CLEVELAND — Early in-person voting in Ohio kicks off Tuesday morning at 8 a.m., but the deadline to make sure your vote counts come November ends Monday night.
The board of elections in Cuyahoga and Lake counties are among those across the state working until 9 p.m. to help get folks registered to vote. Close to eight million Ohioans have already registered as of Friday, according to Ohio Secretary of State Frank LaRose.
“We've never seen that number in the state of Ohio and we may pass over that number and that would be a great thing,” LaRose said.
LaRose ensured Ohio is ready for the election saying, “It's easy to vote in Ohio. Anybody that tells you it's not easy to vote is simply not telling the truth.”
Now, board of elections teams across the state working late Monday night to make that reality. Between voter registration and early voting, Lake County Director of Elections Ross McDonald said his team of 50 is gearing up for what he said will ultimately be a mass gathering.
“Our team really is going to just focus on making sure that our systems are functioning properly, making sure that the environment is set up to follow the social distancing protocols,” he explained. “We have really done our best to try to keep everyone is safe. We purchased a roping system to allow us to get as many voters in the building as safely as possible.”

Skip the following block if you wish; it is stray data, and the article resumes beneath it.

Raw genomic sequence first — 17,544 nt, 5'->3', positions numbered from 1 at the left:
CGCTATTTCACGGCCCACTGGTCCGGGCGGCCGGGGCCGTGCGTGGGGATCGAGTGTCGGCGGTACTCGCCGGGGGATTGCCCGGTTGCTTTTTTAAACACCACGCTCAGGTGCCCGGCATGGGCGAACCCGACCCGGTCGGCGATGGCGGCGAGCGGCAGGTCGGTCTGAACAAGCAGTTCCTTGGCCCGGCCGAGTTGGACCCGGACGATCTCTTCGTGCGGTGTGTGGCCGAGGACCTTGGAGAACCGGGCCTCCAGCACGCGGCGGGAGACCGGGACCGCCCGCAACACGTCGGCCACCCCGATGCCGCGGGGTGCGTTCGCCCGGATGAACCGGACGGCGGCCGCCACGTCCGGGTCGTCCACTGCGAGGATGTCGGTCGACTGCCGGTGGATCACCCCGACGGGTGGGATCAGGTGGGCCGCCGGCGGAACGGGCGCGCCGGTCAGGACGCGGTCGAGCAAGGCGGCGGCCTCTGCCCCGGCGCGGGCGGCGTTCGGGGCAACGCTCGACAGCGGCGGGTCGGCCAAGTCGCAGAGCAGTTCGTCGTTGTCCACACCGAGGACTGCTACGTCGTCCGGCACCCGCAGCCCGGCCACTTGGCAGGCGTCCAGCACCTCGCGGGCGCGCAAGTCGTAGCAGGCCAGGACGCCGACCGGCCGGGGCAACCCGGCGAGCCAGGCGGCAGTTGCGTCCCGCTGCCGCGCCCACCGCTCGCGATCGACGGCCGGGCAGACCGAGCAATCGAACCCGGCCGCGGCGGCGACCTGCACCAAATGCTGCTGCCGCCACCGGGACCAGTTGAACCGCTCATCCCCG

McDonald said voters will see floor markers to ensuring six-feet distancing. Over the weekend, he said two 20x40 party tents were installed outside their building to help with overflow.
“We know that there will be moments where we’ll have to have voters outdoors, but at least we can provide some sort of structure or cover for them to keep them out of the elements,” McDonald said.
But the work doesn’t stop there.
The Lake County Board of Elections is set to send out 48,000 absentee ballots to those county residents opting to vote by mail.
“Lake County is going to see a record number of ballots going out for the first mailing,” McDonald said. “We’re excited. We know from other states that have already started early voting that voters are ready to go. They’re ready to vote and have their voices heard here in 2020.”
If you’re casting an early vote, you will need some form of government issued ID to vote. For information on how to register and details on what you need before heading to the polls, click here.